Bahrain’s economy grew 1.8 per cent in 2018, and the International Monetary Fund (IMF) expects it to maintain the same pace this year.
The International Monetary Fund (IMF) has commended Bahrain’s sustained structural reforms, which are expected to support inclusive growth and further economic diversification.
The reforms introduced under the Fiscal Balance programme (FBP) are expected to further reduce the fiscal deficit over the medium term.
In a statement, the IMF stated that Bahrain’s introduction of a value-added tax (VAT) in January 2019 is a particularly significant step, as are plans for cost recovery in utilities and further means-tested subsidy reforms.
The Kingdom’s FBP is tied to the five-year financial aid worth $10 billion that Bahrain was secured last year in October from Saudi Arabia, the UAE and Kuwait to relieve pressure in currency and debt markets as well as adjusting its finances, which were hit by lower oil prices since 2014.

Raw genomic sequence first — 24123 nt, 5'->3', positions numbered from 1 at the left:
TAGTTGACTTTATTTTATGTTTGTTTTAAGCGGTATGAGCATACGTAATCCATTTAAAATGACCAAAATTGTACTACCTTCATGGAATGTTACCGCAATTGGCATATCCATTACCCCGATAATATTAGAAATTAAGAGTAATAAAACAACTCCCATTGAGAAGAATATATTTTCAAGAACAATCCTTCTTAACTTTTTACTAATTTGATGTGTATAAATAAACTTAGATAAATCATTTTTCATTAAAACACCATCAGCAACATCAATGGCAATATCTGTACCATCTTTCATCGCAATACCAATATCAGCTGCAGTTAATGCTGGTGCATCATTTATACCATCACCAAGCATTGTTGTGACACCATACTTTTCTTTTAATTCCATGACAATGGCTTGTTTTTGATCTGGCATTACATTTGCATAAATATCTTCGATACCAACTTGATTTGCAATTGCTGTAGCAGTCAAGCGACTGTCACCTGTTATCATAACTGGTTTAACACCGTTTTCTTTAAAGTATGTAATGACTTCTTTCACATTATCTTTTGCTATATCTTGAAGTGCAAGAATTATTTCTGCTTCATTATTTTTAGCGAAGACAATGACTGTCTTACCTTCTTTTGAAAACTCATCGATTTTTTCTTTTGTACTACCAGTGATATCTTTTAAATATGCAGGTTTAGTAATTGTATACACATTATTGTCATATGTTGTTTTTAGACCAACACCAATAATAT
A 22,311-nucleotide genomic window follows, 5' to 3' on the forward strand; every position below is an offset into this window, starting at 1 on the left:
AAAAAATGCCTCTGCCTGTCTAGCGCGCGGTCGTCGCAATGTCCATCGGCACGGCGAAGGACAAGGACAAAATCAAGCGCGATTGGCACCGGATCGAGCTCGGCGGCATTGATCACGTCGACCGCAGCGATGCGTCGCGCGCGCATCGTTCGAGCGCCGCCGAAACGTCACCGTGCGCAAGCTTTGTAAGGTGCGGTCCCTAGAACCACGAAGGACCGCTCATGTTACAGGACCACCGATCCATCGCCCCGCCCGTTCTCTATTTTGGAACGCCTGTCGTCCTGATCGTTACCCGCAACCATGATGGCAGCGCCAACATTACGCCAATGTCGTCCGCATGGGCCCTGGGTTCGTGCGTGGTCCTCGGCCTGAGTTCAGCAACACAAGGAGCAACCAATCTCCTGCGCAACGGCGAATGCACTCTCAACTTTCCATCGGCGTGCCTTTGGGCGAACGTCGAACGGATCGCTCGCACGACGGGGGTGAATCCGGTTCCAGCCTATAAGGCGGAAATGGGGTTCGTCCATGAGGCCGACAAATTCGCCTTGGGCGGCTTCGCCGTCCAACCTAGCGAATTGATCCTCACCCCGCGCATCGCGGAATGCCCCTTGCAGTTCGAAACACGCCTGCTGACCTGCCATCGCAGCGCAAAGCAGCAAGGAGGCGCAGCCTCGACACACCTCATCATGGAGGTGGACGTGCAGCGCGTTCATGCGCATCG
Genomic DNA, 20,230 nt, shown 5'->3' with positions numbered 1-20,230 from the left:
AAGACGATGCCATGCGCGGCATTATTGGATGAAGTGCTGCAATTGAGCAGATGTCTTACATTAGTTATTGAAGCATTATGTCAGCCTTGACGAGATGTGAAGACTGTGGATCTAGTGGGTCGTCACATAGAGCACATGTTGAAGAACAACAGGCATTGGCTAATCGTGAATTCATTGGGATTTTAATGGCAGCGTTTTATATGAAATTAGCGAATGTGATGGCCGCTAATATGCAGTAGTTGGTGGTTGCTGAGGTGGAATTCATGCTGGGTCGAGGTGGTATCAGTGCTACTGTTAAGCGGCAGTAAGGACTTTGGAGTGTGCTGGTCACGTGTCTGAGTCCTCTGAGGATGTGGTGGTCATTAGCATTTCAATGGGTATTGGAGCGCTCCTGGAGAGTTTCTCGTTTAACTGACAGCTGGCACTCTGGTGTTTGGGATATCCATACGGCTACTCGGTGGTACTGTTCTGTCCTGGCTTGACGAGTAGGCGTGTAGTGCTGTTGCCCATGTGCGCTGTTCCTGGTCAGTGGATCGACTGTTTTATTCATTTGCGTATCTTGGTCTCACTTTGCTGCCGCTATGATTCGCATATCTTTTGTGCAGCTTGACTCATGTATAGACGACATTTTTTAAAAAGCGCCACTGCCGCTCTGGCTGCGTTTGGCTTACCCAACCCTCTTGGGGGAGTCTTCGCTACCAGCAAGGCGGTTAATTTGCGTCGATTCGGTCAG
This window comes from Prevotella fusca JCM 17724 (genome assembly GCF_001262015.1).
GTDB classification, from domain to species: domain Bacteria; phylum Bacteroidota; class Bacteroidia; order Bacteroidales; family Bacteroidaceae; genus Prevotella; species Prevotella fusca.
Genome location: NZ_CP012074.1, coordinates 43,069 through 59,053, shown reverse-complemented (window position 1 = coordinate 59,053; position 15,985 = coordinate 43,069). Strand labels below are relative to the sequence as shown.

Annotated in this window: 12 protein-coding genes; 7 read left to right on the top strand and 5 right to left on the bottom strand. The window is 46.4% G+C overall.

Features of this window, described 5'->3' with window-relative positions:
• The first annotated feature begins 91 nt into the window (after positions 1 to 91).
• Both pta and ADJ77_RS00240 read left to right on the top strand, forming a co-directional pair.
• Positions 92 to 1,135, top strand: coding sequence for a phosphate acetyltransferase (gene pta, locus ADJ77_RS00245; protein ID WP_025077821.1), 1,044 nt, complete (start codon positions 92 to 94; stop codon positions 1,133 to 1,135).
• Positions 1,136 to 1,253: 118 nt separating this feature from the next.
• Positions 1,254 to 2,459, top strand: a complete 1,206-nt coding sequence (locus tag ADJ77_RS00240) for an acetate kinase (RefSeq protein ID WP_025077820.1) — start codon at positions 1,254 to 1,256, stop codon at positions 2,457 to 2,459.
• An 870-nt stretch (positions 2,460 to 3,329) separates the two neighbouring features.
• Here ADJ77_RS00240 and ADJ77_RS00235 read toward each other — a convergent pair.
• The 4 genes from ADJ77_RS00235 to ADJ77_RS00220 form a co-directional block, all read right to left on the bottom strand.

Additionally, higher oil prices in the last quarter of 2018, the reduction in utility subsidies and the new excise taxes helped reduce Bahrain’s overall deficit by 11.7 per cent of GDP, from 14.2 per cent in 2017.
The IMF also expects Bahrain’s banking system to remain stable. The Kingdom has been a leader in fintech in the GCC region, promoting opportunities while revising regulations and collaborating with other regulators.
“Ongoing efforts at supervisory and regulatory vigilance, and to further enhance the AML/CFT framework, are welcome,” added IMF.
The structural reforms in Bahrain are expected to help support inclusive growth and further economic diversification, improve efficiency and catalyse private investment and improving access to financing for SMEs.